• Motivating communities and encouraging positive behavior toward conservation – Constant contact with the communities was vital and should be a part of all community-based natural resource management projects. To achieve this, advisors and social mobilizers were employed and spent long periods of time on the ground with the local communities. This frequency of contact helped build high levels of trust, capacity and motivation, which in turn facilitated the change in people’s mindsets and behaviors and brought about the success of the three financial incentive schemes.

Keys to Success

  • Using positive results to garner attention – Producing results successfully on the ground helped to draw the attention of senior politicians to the project’s aims. In fact, the senior minister for the environment became interested in the project after Tmatboey – a village participating in the ecotourism initiative – won the United Nations Development Programme Equator Prize in 2008. After making a visit to the village, the senior minister requested a further six sites to be identified and developed for nature-based tourism.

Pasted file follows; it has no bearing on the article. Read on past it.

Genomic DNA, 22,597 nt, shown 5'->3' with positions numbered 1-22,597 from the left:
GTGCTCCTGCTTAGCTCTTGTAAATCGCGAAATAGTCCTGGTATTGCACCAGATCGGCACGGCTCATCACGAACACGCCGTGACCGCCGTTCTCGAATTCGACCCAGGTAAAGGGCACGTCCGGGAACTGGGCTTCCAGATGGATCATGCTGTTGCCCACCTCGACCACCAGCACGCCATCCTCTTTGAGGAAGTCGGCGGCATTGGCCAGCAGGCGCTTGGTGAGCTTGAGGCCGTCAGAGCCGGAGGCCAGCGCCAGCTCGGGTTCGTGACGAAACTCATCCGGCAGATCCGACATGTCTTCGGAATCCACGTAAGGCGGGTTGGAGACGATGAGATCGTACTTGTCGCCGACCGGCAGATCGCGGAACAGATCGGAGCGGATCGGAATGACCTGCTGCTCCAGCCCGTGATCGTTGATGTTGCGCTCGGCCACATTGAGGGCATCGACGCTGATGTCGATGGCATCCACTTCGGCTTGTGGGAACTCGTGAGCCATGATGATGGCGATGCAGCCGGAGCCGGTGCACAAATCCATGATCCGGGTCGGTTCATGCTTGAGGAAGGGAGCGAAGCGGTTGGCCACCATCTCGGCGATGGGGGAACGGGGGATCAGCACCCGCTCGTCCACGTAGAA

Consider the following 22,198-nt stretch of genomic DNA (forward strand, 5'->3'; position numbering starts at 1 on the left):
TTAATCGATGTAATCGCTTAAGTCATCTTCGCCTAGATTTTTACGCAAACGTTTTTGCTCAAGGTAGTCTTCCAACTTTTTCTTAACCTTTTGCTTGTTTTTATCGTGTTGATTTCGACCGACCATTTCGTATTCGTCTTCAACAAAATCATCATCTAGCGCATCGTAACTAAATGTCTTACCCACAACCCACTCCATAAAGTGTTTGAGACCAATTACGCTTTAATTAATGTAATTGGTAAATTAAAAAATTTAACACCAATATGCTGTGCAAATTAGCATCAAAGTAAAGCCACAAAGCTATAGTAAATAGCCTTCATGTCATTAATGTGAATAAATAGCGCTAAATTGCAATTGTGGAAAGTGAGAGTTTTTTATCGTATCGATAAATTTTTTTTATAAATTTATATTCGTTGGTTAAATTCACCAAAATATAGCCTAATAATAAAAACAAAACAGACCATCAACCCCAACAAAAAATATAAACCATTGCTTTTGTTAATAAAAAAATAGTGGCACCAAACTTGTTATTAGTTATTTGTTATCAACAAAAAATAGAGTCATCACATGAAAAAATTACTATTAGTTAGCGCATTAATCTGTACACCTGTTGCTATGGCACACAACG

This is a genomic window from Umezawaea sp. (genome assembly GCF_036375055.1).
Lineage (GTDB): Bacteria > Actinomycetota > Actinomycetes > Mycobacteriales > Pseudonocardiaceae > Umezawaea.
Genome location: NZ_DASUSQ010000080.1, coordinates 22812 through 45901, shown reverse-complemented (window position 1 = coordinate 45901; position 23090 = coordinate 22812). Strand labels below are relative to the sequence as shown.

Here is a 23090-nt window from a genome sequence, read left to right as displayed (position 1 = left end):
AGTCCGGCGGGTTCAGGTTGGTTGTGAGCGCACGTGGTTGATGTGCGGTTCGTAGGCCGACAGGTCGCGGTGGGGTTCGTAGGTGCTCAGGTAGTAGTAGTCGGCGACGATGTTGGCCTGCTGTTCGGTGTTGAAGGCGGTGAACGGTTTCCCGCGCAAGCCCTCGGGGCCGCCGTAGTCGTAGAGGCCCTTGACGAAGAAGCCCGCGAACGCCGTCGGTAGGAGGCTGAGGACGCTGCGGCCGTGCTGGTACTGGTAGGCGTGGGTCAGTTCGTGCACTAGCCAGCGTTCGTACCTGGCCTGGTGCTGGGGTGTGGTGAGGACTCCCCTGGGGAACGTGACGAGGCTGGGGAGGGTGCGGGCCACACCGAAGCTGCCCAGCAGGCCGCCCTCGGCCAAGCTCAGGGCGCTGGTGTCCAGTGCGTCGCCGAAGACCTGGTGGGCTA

• ​Engaging the government – The close liaison between government, an international NGO, and national civil society was particularly successful in enabling the complex requirements of the activities to be met smoothly while providing the Ministry of Environment and the Forestry Administration with unique insights into the needs of the local people and examples of how to work with them to achieve important conservation goals. By empowering existing government management structures rather than creating parallel ones, the project appears to have been successful in developing effective government engagement, participation and motivation. 

  • Developing a replicable model to achieve sustainability – The project was designed to be part of a much longer process, with structures in place to support its planned achievements after its end since WCS and its partners will continue to implement the three financial incentive schemes.